geekhack Community > Ergonomics

First ergonomic keyboard


I'm looking for advice about my first ergonomic keyboard. I have been a full time software developer for over a year now. I have been looking for a new keyboard in general, but I'm interested in getting a ergonomic keyboard.
First thing: I'm little bit afraid to get a mechanical keyboard, because I would like to use it in office and I don't want it to be too loud. I have not ever use any mechanical keyboard before, so I really don't know how is the experience.
Second thing: I'm thinking to get one of these split keyboards. I understand, that there is a learning curve, but I'm afraid I won't be able to get used to it at all.
Now let's say, I would decide to get one. Which one would you recommend for budget around 100? (Euros) I was looking in my local stores and I could find these:
- Kinesis Freestyle2 - non-mechanical, in case I could get use to the split, I could just 'unsplit' it
- ErgoDelta Split - non-mechanical (I think), same as Kinesis, I could 'unsplit' it; it seems to come with vertical alignment options out of the box (I think you have to buy extra for Kinesis)
- Penclic Professional MK1 - this one is also listed as 'ergonomic', but this one is mechanical and it's not split

If possible, I would like to avoid numpad. Are there any reasonable options for my budget? Also, could you maybe describe the experience with split keyboards?


I'm not too well versed when it comes to the options of ergo keyboards, but from my experience with alice layout (which is far more similar to a regular layout so keep that in mind) it was like 5 minutes of it not being great and then was fine.

You shouldn't worry about not being able to switch layouts, you hands get used to it pretty quickly as long as you keeping typing on the boards.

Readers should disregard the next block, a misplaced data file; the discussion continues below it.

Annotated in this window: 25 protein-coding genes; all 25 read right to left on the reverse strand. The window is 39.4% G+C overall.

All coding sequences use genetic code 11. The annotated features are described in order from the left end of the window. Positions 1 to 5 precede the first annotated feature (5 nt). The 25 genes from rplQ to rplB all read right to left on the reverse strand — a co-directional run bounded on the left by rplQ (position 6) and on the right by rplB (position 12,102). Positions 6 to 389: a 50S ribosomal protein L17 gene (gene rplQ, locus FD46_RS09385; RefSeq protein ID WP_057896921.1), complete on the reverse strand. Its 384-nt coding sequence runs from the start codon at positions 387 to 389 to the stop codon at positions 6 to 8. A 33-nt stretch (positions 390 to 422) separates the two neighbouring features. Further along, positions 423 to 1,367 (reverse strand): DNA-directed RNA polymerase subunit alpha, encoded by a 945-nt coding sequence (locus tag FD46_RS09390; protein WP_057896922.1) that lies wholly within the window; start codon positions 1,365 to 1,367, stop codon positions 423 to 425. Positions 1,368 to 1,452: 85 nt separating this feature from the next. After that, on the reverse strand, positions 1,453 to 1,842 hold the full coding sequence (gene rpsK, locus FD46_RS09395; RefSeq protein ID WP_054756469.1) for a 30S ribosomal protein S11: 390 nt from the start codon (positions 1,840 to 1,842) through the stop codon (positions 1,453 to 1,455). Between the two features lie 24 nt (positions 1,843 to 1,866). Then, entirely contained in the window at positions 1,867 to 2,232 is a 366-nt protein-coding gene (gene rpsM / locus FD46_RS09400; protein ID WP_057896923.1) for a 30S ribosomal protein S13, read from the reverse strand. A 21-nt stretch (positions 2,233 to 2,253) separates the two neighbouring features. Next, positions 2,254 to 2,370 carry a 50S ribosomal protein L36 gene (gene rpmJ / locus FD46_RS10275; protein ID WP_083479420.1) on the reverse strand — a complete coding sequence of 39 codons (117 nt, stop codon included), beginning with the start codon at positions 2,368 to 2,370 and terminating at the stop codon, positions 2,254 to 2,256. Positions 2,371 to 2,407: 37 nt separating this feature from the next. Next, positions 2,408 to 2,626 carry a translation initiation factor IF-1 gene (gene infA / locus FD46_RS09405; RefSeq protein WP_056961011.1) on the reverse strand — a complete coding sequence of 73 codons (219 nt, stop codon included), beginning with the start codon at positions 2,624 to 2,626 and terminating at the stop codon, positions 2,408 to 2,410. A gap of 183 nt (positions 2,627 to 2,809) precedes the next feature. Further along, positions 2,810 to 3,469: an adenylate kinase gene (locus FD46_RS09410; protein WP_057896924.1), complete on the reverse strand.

Also if you are worried about making noise, you could always put silent switches, like the haimu silents which are pretty good.

Good luck with your search.

It took me about 2 week to completely adapt to Kinesis Advantage when switching from a standard ANSI layout sometimes in 2002. I would  not worry about being able to adapt if you like the new keyboard otherwise. I.e. the success of the switch is more about your attitude and less about the ability to get used to it.

Many mechanical switches are not that loud when compared to rubber dome. E.g. Cherry MX Brown or linear Cherry switches and their clones. Other people in the office did not complain about noise  when I switched. Many rubber domes are not that silent either.

Left-right separation and thumb clusters are the most important advantages of ergonomic keyboards.

Your budget seems small for a proper ergonomic keyboard which in my case means something like Kinesis Advantage360 but I'm using a custom build keyboard (K84CS). Try to ask your employer to provide you with a good keyboard. It should not be such a big deal and you will not need to pay for it.


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